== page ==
The other day I went up to London on the stopping service.
I was ambling through the Hampshire countryside and unfamiliar stations and actually hearing conversations, unlike the usual commuter train that falls silent the moment the doors close.
One particular conversation caused me to prick up my ears. A group of young boys and girls were poking fun at one of their number for having a job at a well-known fast food restaurant.
It was good-natured, but one sentence did make me think when one friend said to the worker: ‘Mate, flipping burgers is for losers. I’d rather be on the dole.’
I was reading a newspaper report just then about a certain Cait Reilly, an unemployed geology graduate, who had tried to get the High Court to agree that working at Poundland for free on a government back-to-work initiative was slavery.
Miss Reilly argued that her participation in the Sector-Based Work Academy scheme was stopping her finding a permanent job in her specialist field.
The wise Judge Mr Justice Foskett expressed his incredulity at using human rights laws designed to combat colonial-style exploitation to attempt to avoid having to work for benefits at Poundland.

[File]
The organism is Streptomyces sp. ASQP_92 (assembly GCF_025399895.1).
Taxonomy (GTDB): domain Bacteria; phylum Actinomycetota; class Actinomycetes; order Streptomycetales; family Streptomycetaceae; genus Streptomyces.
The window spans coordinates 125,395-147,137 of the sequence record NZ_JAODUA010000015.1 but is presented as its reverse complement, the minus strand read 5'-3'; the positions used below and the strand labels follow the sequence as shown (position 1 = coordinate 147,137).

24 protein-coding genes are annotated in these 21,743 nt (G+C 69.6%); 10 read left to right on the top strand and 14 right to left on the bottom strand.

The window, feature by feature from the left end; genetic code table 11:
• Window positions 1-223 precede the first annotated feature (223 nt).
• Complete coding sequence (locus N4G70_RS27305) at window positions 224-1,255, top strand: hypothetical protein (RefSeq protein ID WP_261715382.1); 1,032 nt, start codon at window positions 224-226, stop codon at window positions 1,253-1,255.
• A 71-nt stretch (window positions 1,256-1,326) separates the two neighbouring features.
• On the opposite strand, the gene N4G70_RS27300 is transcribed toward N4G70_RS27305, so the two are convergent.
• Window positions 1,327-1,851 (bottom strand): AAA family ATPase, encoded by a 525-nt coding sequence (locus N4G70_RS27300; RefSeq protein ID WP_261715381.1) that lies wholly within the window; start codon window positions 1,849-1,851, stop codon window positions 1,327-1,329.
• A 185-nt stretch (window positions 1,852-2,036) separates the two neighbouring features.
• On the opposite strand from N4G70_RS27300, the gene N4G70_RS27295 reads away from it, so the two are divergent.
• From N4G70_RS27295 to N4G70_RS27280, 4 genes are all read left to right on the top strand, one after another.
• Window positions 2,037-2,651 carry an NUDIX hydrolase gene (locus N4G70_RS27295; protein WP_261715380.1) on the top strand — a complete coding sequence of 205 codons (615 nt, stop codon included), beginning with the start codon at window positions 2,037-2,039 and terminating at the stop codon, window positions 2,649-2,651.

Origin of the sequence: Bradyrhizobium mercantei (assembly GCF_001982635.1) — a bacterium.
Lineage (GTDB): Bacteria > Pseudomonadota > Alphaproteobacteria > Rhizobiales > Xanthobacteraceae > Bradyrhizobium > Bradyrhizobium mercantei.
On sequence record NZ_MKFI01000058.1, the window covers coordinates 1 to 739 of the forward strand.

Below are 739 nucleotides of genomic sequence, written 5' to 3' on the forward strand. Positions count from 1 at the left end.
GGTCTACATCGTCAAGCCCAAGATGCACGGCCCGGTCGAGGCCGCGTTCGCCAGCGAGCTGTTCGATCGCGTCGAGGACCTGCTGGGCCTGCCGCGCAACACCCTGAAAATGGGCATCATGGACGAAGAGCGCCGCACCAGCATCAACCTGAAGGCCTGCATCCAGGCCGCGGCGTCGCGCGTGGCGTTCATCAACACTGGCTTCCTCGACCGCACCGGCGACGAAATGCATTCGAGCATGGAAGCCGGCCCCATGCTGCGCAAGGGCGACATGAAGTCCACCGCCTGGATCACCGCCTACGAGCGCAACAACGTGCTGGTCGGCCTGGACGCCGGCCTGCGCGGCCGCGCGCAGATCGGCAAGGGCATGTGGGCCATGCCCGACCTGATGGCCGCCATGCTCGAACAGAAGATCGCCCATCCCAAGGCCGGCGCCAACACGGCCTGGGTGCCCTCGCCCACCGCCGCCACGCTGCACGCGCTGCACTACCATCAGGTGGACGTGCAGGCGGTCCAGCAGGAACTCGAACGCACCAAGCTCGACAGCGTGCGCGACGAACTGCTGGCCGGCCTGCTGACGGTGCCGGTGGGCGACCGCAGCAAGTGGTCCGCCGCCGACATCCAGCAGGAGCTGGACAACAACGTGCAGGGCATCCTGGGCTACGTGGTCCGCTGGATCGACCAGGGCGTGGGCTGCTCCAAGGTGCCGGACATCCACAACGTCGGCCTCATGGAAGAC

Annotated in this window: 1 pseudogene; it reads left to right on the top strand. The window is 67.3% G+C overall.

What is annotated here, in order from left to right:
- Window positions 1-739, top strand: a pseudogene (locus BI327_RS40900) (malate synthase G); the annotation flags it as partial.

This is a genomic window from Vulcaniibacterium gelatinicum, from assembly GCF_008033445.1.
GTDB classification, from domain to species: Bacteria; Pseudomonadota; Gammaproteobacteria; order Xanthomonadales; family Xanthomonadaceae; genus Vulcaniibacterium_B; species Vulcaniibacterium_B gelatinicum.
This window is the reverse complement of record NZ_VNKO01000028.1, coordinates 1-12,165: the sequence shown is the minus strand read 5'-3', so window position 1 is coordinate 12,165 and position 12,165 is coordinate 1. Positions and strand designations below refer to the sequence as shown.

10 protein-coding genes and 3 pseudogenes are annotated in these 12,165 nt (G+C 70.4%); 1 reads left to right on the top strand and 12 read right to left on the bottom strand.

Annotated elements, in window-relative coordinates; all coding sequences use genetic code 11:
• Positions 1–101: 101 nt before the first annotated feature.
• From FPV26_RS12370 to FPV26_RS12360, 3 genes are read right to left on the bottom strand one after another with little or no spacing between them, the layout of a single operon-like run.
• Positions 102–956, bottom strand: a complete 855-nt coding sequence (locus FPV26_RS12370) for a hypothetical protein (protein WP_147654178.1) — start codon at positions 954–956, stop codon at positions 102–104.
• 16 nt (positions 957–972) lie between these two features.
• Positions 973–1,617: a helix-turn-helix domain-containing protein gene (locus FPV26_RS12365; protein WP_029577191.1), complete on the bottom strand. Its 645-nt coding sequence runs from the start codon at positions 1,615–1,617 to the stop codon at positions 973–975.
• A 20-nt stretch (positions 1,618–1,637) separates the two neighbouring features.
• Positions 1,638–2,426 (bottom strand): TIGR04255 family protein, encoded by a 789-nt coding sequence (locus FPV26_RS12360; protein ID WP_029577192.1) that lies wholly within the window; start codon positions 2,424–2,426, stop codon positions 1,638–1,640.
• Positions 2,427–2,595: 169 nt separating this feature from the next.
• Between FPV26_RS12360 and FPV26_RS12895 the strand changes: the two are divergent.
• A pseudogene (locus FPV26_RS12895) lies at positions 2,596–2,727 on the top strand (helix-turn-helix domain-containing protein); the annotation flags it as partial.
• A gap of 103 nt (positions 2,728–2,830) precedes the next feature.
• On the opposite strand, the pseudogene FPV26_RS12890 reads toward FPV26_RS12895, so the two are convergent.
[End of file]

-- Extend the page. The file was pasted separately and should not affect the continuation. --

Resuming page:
Now I might be a Conservative MP, but I don’t think I’m reactionary about these issues. I realise most young people are hungry for work and that there are those who couldn’t care less has always been the case to some extent.
But there is one fundamental change in attitudes over the past 30 years that makes this issue more complicated. When did it become okay to ridicule work?
How can being on the dole ever be better than working at a fast food restaurant? How can getting work experience at a well-known store be considered slavery?
I admire people who work at fast food restaurants, just like I admire anyone who provides for themselves and their loved ones.
It’s perhaps not the best job in the world, but for many, it’s a stepping stone to better things.